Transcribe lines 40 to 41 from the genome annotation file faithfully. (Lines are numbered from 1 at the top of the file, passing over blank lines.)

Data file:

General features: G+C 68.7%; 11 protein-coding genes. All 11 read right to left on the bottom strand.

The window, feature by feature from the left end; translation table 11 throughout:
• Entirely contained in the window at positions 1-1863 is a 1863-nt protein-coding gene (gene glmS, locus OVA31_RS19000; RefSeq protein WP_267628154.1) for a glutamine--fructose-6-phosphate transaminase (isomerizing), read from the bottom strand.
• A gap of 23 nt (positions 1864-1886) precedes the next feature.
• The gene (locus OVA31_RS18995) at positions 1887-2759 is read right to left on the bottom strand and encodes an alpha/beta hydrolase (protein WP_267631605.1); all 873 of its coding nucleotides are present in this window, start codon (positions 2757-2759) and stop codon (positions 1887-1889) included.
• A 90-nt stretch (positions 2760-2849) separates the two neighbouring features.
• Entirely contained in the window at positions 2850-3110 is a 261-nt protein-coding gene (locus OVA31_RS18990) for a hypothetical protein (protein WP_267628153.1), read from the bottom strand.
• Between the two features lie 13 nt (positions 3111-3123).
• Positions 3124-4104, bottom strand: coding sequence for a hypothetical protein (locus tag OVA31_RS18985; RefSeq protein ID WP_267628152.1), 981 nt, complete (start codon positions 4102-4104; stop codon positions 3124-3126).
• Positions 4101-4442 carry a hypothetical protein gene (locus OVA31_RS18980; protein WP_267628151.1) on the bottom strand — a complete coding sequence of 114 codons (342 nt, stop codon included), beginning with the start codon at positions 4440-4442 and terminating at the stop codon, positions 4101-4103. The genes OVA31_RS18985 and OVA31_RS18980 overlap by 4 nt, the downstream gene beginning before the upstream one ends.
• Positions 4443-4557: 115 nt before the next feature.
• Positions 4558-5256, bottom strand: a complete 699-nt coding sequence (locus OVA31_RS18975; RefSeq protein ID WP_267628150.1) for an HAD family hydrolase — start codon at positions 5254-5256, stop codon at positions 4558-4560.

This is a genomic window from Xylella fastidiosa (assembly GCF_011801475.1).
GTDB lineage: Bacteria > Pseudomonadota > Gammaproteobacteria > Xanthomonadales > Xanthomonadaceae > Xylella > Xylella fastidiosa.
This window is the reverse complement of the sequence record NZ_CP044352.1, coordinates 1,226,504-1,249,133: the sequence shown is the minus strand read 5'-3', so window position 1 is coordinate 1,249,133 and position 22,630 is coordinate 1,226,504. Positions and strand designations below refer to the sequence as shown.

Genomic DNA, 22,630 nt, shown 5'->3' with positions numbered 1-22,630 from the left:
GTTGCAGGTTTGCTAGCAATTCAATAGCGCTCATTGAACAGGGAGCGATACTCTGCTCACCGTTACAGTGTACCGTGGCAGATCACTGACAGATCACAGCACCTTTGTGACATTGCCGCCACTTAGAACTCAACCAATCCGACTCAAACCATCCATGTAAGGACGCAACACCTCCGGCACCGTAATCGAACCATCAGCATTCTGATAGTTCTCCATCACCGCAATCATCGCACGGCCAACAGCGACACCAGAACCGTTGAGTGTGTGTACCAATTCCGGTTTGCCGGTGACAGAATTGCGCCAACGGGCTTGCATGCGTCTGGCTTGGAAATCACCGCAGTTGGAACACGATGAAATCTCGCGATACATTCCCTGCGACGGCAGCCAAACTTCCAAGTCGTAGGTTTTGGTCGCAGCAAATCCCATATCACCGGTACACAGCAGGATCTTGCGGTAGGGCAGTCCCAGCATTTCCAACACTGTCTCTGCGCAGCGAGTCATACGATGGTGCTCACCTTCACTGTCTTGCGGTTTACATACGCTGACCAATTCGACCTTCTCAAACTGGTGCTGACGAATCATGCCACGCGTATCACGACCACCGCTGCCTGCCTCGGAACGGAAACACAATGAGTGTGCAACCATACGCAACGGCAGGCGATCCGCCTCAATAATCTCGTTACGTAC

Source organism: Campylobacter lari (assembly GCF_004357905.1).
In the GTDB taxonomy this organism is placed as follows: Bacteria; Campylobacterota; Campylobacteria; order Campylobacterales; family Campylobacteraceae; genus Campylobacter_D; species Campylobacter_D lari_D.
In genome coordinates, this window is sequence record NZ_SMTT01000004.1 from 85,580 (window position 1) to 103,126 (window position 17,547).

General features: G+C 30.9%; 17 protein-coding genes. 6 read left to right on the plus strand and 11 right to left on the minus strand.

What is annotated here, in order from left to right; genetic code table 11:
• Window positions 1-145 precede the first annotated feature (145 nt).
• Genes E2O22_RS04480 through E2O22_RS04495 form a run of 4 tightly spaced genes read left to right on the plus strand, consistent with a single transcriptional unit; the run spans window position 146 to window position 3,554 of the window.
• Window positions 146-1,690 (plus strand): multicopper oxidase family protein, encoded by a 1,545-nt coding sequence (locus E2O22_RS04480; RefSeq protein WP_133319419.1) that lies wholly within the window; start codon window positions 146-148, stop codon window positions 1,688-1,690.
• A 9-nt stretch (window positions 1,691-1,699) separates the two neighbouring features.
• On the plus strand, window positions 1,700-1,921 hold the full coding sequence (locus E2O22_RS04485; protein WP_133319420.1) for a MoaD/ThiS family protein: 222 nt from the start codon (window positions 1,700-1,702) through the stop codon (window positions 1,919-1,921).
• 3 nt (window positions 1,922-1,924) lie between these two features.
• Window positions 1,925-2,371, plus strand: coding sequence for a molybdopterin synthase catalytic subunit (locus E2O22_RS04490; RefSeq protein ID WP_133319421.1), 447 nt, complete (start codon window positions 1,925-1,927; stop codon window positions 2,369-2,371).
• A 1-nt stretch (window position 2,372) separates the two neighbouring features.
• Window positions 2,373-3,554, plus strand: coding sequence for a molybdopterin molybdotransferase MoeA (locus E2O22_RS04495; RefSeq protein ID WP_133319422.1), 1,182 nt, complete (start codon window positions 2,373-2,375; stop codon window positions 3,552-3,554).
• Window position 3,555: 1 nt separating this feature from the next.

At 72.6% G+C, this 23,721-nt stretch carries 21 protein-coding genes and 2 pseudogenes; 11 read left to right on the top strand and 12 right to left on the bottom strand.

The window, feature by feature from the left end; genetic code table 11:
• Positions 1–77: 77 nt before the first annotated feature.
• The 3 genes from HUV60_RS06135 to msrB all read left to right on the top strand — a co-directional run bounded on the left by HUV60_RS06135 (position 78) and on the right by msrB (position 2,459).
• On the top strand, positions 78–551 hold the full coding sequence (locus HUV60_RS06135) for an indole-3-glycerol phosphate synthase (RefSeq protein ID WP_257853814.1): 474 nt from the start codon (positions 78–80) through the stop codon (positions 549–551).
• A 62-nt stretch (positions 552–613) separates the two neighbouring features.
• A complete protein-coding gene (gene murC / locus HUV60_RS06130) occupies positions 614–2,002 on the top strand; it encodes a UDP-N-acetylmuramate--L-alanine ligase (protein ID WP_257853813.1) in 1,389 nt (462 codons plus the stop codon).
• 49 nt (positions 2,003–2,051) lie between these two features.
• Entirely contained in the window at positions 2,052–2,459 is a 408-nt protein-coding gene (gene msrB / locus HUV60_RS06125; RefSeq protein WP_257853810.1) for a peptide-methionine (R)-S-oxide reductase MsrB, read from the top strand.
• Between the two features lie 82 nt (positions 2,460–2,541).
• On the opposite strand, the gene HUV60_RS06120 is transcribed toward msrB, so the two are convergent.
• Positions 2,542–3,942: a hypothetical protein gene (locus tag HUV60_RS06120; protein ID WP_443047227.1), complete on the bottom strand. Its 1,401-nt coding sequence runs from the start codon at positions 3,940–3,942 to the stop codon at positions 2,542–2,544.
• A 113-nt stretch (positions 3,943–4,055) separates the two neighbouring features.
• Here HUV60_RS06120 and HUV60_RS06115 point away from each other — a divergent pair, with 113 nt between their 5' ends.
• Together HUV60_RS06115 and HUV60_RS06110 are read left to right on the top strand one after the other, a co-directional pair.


• 49 nt (positions 2,003–2,051) lie between these two features.
• Entirely contained in the window at positions 2,052–2,459 is a 408-nt protein-coding gene (gene msrB / locus HUV60_RS06125; RefSeq protein WP_257853810.1) for a peptide-methionine (R)-S-oxide reductase MsrB, read from the top strand.